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Hey all. Just so you know this will now be the only place for these blog posts.

As we transition Change You Can Afford into a charity, that site will be dedicated to the charity and no longer host the blogging archives.

Saturday, September 11, 2010

V-Day supports Pakistan

I just logged in to check my old school email address, I don't get much email to that address anymore. However, there was an email from the V-Day organization talking about their involvement in Pakistan and asking for donations. V-Day is an organization dedicated to ending violence and abuse against women worldwide. They are most well known for their grassroots performances of The Vagina Monologues, which are always performed for local charities and global issues that affect women's safety. I have helped organize and been in the play multiple times and I found it very empowering, and loved my experiences and the friends I made from the performances. I appreciate the global outlook of their spotlight every year, from Katrina victims to the widespread violence women in the Democratic Republic of the Congo face they try to raise awareness of the problems women face globally and I think that is very important.

Angelina Jolie on the Pakistan flooding.

I was reading more about the Pakistan flooding and it just moved me so much. Its difficult to convey the true scope of the catastrophe or the urgent needs of the people affected. So I am going to let Angelina Jolie express her thoughts on it and hope they touch as they did me.

And here's another one, where she hopes people will start giving and helping and not give in to donor fatigue.  While not all of us can afford to give the $100,000 that she has, we can afford to give something. The numbers for Pakistan are very low considering the scope of the tragedy. "While 3 million people were affected in Haiti the number affected in Pakistan is 7 times as much and climbing. As the flood waters recede, human misery is escalating."I will be donating to the UN High Commissioner for Refugees as Angelina Jolie suggests, because they are working with the people directly affected and they are already there on the ground.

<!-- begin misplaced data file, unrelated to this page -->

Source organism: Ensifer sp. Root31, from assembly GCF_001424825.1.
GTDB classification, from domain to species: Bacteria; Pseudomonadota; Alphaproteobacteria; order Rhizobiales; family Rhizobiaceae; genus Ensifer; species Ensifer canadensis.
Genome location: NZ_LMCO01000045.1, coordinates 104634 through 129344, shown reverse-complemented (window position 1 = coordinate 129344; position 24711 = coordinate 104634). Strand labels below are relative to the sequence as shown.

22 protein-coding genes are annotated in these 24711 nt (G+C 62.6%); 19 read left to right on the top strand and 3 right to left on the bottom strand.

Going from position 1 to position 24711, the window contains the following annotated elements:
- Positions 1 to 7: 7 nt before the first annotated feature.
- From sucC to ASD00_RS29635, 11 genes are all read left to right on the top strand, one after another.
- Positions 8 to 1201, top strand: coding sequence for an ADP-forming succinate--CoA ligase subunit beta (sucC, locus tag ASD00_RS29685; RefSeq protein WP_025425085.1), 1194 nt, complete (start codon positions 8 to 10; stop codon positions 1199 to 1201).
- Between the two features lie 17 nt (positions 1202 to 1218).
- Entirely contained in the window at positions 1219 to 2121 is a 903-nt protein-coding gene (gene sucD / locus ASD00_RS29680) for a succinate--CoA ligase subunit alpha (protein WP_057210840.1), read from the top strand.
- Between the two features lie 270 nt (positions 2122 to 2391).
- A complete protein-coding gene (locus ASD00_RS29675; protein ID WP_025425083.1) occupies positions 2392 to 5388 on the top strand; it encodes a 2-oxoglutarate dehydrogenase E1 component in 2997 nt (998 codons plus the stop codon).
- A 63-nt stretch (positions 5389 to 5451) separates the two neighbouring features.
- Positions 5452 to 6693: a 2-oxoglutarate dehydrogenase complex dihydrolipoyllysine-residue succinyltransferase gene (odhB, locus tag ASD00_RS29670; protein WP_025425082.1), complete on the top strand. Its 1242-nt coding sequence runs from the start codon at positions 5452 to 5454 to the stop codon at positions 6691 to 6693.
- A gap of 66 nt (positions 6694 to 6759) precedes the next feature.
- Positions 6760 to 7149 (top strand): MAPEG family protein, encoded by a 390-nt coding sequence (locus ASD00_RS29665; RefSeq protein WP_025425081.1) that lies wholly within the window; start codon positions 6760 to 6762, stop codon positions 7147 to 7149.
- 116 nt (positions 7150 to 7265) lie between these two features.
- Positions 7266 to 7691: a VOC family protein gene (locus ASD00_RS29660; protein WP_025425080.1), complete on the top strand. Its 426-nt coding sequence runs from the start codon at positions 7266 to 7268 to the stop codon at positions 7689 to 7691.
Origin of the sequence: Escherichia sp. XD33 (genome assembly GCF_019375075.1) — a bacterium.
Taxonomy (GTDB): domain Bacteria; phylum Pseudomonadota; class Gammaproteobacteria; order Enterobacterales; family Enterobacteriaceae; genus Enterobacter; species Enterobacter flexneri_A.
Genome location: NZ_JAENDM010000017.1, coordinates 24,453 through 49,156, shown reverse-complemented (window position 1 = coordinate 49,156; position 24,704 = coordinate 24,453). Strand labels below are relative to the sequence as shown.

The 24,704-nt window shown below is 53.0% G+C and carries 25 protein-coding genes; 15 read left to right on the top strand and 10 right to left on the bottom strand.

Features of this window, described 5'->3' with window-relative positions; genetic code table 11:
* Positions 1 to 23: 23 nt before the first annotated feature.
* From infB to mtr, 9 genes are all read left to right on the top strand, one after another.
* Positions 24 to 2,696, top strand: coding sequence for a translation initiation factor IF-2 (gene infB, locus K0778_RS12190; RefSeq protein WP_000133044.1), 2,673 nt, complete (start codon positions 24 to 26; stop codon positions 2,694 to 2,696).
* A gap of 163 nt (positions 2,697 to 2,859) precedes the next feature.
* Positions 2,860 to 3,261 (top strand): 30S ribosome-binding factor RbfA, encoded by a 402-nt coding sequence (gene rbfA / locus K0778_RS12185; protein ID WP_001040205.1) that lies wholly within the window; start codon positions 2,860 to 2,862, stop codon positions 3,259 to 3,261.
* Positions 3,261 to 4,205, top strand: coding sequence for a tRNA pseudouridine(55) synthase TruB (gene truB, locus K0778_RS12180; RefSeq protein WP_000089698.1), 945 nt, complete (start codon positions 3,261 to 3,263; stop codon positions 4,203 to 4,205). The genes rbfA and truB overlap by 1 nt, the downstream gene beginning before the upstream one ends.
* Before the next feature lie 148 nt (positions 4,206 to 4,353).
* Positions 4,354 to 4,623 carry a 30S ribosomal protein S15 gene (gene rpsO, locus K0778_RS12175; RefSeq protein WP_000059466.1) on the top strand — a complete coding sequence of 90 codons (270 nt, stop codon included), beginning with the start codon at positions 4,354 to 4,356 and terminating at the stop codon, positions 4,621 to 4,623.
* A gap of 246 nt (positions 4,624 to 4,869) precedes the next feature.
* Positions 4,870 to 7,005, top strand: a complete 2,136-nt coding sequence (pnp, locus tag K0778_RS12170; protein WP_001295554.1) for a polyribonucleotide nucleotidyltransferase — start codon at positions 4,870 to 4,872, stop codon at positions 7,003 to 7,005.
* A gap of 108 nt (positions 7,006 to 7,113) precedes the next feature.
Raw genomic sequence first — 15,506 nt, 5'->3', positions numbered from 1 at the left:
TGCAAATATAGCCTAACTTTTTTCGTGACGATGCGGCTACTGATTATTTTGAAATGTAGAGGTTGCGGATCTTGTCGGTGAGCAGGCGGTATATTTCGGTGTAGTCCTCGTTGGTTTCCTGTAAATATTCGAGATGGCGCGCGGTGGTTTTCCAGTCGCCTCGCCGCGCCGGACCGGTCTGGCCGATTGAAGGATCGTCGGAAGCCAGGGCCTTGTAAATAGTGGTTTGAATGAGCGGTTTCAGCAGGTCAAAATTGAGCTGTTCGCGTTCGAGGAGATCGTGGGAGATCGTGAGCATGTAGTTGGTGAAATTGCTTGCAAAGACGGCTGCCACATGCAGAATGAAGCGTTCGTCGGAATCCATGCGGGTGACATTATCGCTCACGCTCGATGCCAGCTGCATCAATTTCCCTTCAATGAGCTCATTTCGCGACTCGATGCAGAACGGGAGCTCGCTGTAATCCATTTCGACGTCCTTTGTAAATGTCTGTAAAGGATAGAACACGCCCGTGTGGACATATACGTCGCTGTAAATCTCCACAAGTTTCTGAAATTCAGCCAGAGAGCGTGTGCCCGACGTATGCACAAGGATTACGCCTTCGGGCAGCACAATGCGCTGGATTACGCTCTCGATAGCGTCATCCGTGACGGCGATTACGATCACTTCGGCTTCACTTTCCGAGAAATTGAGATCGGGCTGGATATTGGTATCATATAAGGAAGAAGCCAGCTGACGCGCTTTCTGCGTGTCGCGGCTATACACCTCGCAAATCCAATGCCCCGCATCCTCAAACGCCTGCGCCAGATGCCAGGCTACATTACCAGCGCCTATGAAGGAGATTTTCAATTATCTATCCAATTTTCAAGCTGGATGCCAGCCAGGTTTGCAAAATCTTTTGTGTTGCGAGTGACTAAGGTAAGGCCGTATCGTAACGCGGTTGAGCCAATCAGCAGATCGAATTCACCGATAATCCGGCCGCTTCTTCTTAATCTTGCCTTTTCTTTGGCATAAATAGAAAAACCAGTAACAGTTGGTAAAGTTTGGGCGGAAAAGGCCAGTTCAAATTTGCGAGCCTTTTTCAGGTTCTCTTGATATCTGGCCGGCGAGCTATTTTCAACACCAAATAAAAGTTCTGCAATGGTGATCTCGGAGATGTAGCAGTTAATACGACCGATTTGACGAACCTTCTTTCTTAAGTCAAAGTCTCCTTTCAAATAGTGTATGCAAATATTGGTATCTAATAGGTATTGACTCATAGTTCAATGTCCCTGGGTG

Please join me in helping those affected Pakistan flood, and if you know of any good organizations doing good work their, please do no hesitate to recommend them. Thanks and enjoy your weekend.

Tuesday, September 7, 2010

Pakistani Flood Relief

Yesterday, I was reading one of my favorite blogs Racailicious - which focuses on the intersection of race and pop culture. I always find it informative and helps me to look at issues from a different context. If you haven't read it, its a great blog to talk about how race interacts with our culture, I highly recommend it. From there I was directed to some information about the Pakistani Flood Relief effort and was underwhelmed by the US response. First I want to really reinforce the scope of the flooding; here is a link to a map (from the BBC) with a visual overlay of the flooding on top of the US, so you can see the size of the affected area. I think it helps to have that kind of a visual to really understand the extent of the disaster.

Racialicious had a link to an article from the Atlantic - 4 Reason Why American's Aren't Giving for Pakistani Flood Relief by Max Fisher. This article is discussing the dismal response for this natural emergency, in comparison to other's such as the Haiti earthquake. "The figures for the Haiti earthquake, tsunami, and Kashmir earthquake were $1087.33, $1249.80, and $388.33 respectively. For the Pakistan floods, the world has given only $16.36 per victim. These shortfalls have led many to ask a macabre question. Why did the world, particularly U.S. individual donors, give so much for Haiti but show so little concern for Pakistan?" Here's an article in WIRED discussing the difference in response from the US compared to the Haiti earthquake, and the differences are startling." According to the U.S. embassy in Islamabad, a month after the flooding started, the United States has provided an aggregated $200 million for Pakistan. That’s less than half of what it gave Haiti’s much, much smaller population."